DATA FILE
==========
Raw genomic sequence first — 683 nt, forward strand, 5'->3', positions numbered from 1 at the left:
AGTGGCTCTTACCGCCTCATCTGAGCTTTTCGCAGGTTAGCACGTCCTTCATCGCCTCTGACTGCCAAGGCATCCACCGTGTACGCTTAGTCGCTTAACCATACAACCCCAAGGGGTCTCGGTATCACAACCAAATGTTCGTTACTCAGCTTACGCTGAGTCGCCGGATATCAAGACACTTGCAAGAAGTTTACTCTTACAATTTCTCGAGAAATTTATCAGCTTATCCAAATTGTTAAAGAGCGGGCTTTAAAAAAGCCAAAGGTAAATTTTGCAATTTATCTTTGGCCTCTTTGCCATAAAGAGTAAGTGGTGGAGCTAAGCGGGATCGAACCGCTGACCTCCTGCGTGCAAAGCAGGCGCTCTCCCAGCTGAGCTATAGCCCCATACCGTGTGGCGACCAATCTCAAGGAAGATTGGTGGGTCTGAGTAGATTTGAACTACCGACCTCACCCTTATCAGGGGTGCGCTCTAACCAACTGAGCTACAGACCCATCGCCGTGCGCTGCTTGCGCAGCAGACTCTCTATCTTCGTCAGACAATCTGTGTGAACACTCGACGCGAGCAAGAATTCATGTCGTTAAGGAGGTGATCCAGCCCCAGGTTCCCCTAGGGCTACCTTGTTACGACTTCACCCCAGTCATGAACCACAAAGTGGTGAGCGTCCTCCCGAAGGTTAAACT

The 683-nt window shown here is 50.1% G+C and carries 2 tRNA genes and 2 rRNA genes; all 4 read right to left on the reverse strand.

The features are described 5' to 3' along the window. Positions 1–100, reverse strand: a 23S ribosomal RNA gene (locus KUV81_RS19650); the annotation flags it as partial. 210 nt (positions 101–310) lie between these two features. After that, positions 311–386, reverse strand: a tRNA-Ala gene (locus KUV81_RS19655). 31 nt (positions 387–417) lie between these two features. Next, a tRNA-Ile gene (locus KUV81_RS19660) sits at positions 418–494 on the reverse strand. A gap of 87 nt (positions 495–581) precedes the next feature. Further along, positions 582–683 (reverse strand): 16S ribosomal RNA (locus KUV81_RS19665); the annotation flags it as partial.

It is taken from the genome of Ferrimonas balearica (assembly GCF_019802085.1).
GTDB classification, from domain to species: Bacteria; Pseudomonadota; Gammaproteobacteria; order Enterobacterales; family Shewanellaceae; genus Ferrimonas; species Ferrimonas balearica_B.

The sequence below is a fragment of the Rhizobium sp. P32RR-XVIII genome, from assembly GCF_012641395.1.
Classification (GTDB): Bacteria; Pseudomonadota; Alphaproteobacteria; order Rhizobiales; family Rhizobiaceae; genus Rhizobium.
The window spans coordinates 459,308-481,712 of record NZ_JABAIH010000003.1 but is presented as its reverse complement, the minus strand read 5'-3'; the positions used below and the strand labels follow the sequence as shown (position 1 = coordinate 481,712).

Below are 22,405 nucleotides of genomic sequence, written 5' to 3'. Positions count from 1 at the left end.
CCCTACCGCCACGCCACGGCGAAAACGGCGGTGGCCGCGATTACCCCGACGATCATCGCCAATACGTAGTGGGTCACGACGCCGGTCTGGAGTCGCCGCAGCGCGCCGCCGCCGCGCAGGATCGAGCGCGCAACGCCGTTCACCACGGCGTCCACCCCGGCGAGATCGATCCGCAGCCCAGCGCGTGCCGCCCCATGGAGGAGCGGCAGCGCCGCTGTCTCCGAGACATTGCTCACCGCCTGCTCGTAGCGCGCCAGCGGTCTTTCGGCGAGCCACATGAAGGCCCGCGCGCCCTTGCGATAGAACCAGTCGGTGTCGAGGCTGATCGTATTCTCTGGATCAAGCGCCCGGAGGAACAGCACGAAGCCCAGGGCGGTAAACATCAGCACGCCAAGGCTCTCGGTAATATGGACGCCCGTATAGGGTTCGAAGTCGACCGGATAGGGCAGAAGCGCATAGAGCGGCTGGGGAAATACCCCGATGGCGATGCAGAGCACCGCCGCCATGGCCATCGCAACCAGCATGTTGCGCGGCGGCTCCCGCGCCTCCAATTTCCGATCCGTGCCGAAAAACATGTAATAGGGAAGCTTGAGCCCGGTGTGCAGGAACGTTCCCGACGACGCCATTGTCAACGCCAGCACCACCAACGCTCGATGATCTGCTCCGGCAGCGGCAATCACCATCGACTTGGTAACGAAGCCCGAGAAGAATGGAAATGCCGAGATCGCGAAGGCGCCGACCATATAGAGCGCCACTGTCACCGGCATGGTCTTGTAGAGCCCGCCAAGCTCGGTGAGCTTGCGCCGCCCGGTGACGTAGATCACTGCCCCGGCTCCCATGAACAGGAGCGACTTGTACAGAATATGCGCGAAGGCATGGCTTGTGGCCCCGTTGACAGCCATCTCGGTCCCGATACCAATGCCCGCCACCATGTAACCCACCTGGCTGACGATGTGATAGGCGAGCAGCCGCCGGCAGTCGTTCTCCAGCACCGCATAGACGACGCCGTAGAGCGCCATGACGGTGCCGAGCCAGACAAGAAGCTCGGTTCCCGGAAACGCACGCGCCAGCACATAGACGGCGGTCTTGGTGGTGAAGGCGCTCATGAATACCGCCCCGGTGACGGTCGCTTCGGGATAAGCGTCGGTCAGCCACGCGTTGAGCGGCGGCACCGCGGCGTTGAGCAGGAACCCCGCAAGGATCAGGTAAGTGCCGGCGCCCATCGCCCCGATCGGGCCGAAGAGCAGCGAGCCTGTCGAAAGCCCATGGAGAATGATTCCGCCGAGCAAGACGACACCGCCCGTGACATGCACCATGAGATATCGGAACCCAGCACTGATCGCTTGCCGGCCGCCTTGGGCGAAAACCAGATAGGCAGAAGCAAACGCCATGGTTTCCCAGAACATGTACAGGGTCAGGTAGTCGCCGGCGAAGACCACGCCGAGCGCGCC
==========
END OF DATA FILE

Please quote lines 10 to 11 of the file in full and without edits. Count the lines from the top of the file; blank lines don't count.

Below are 22,405 nucleotides of genomic sequence, written 5' to 3'. Positions count from 1 at the left end.
CCCTACCGCCACGCCACGGCGAAAACGGCGGTGGCCGCGATTACCCCGACGATCATCGCCAATACGTAGTGGGTCACGACGCCGGTCTGGAGTCGCCGCAGCGCGCCGCCGCCGCGCAGGATCGAGCGCGCAACGCCGTTCACCACGGCGTCCACCCCGGCGAGATCGATCCGCAGCCCAGCGCGTGCCGCCCCATGGAGGAGCGGCAGCGCCGCTGTCTCCGAGACATTGCTCACCGCCTGCTCGTAGCGCGCCAGCGGTCTTTCGGCGAGCCACATGAAGGCCCGCGCGCCCTTGCGATAGAACCAGTCGGTGTCGAGGCTGATCGTATTCTCTGGATCAAGCGCCCGGAGGAACAGCACGAAGCCCAGGGCGGTAAACATCAGCACGCCAAGGCTCTCGGTAATATGGACGCCCGTATAGGGTTCGAAGTCGACCGGATAGGGCAGAAGCGCATAGAGCGGCTGGGGAAATACCCCGATGGCGATGCAGAGCACCGCCGCCATGGCCATCGCAACCAGCATGTTGCGCGGCGGCTCCCGCGCCTCCAATTTCCGATCCGTGCCGAAAAACATGTAATAGGGAAGCTTGAGCCCGGTGTGCAGGAACGTTCCCGACGACGCCATTGTCAACGCCAGCACCACCAACGCTCGATGATCTGCTCCGGCAGCGGCAATCACCATCGACTTGGTAACGAAGCCCGAGAAGAATGGAAATGCCGAGATCGCGAAGGCGCCGACCATATAGAGCGCCACTGTCACCGGCATGGTCTTGTAGAGCCCGCCAAGCTCGGTGAGCTTGCGCCGCCCGGTGACGTAGATCACTGCCCCGGCTCCCATGAACAGGAGCGACTTGTACAGAATATGCGCGAAGGCATGGCTTGTGGCCCCGTTGACAGCCATCTCGGTCCCGATACCAATGCCCGCCACCATGTAACCCACCTGGCTGACGATGTGATAGGCGAGCAGCCGCCGGCAGTCGTTCTCCAGCACCGCATAGACGACGCCGTAGAGCGCCATGACGGTGCCGAGCCAGACAAGAAGCTCGGTTCCCGGAAACGCACGCGCCAGCACATAGACGGCGGTCTTGGTGGTGAAGGCGCTCATGAATACCGCCCCGGTGACGGTCGCTTCGGGATAAGCGTCGGTCAGCCACGCGTTGAGCGGCGGCACCGCGGCGTTGAGCAGGAACCCCGCAAGGATCAGGTAAGTGCCGGCGCCCATCGCCCCGATCGGGCCGAAGAGCAGCGAGCCTGTCGAAAGCCCATGGAGAATGATTCCGCCGAGCAAGACGACACCGCCCGTGACATGCACCATGAGATATCGGAACCCAGCACTGATCGCTTGCCGGCCGCCTTGGGCGAAAACCAGATAGGCAGAAGCAAACGCCATGGTTTCCCAGAACATGTACAGGGTCAGGTAGTCGCCGGCGAAGACCACGCCGAGCGCGCC